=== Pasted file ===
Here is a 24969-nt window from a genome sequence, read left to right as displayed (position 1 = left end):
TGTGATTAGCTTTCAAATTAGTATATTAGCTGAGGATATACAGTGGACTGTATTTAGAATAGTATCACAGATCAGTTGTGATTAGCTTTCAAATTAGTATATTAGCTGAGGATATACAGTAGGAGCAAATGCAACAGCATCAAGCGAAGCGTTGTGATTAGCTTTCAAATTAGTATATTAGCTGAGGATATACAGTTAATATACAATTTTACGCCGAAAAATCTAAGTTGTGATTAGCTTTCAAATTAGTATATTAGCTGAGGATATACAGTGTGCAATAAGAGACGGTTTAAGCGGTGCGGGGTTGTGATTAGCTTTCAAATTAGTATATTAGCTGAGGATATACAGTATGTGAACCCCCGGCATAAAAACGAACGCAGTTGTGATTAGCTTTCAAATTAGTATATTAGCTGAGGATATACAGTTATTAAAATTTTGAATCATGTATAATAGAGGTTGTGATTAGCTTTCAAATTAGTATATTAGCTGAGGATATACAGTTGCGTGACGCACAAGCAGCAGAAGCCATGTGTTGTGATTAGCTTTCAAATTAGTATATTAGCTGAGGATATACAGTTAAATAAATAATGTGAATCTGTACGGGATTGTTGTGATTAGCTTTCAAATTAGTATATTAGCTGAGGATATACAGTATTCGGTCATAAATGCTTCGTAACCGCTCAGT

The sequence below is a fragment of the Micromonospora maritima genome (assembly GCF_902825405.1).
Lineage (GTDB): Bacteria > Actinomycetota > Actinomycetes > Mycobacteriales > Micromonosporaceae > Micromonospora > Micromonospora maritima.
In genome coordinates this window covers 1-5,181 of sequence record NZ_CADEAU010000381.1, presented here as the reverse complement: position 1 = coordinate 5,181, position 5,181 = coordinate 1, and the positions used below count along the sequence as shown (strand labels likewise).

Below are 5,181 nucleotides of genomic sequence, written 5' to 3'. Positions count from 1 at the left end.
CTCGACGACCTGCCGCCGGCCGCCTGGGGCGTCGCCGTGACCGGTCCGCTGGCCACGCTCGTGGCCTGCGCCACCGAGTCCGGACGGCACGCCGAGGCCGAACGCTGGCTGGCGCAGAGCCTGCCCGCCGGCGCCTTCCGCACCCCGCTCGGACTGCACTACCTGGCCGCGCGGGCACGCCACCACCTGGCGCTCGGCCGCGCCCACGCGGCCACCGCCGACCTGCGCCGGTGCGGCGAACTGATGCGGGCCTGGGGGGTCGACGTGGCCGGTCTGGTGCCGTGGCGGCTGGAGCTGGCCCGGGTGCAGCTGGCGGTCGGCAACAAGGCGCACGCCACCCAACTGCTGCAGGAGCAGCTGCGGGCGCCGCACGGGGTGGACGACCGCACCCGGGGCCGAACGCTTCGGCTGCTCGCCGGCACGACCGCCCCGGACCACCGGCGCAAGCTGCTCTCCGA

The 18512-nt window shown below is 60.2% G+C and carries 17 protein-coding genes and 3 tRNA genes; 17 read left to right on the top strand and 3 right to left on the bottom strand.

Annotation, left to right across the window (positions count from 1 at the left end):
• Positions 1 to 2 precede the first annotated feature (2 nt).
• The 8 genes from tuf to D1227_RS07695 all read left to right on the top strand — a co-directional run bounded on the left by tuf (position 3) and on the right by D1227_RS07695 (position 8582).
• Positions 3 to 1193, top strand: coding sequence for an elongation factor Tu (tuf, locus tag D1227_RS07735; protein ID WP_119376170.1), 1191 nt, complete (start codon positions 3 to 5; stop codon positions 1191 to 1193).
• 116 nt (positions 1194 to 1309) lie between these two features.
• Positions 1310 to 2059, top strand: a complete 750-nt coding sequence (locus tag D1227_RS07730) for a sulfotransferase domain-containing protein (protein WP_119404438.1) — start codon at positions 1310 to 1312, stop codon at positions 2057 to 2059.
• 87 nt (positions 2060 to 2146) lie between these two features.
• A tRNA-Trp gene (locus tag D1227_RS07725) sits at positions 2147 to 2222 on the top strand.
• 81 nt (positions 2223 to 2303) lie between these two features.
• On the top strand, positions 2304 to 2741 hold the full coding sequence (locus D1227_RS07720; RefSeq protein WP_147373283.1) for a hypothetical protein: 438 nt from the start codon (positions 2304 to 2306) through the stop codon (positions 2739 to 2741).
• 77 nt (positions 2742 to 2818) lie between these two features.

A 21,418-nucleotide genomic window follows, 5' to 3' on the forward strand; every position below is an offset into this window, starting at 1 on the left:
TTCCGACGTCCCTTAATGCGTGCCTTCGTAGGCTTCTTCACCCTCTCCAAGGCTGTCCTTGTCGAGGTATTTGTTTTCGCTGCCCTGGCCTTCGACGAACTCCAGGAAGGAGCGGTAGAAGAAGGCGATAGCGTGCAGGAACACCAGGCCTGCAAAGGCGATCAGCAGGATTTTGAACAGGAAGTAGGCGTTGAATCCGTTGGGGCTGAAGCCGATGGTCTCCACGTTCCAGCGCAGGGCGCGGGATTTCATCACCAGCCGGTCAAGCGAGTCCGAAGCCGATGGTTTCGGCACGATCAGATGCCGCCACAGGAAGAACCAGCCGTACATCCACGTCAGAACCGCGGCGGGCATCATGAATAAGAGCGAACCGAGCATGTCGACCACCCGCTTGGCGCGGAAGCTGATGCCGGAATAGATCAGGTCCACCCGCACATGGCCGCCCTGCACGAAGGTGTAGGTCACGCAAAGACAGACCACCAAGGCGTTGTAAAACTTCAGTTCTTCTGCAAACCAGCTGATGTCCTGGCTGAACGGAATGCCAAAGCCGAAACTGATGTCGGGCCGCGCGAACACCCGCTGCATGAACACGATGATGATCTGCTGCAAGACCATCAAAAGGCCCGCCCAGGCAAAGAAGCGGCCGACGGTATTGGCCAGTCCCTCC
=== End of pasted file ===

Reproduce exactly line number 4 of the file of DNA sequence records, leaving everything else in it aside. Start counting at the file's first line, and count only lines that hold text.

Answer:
Lineage (GTDB): Bacteria > Actinomycetota > Actinomycetes > Mycobacteriales > Micromonosporaceae > Micromonospora > Micromonospora maritima.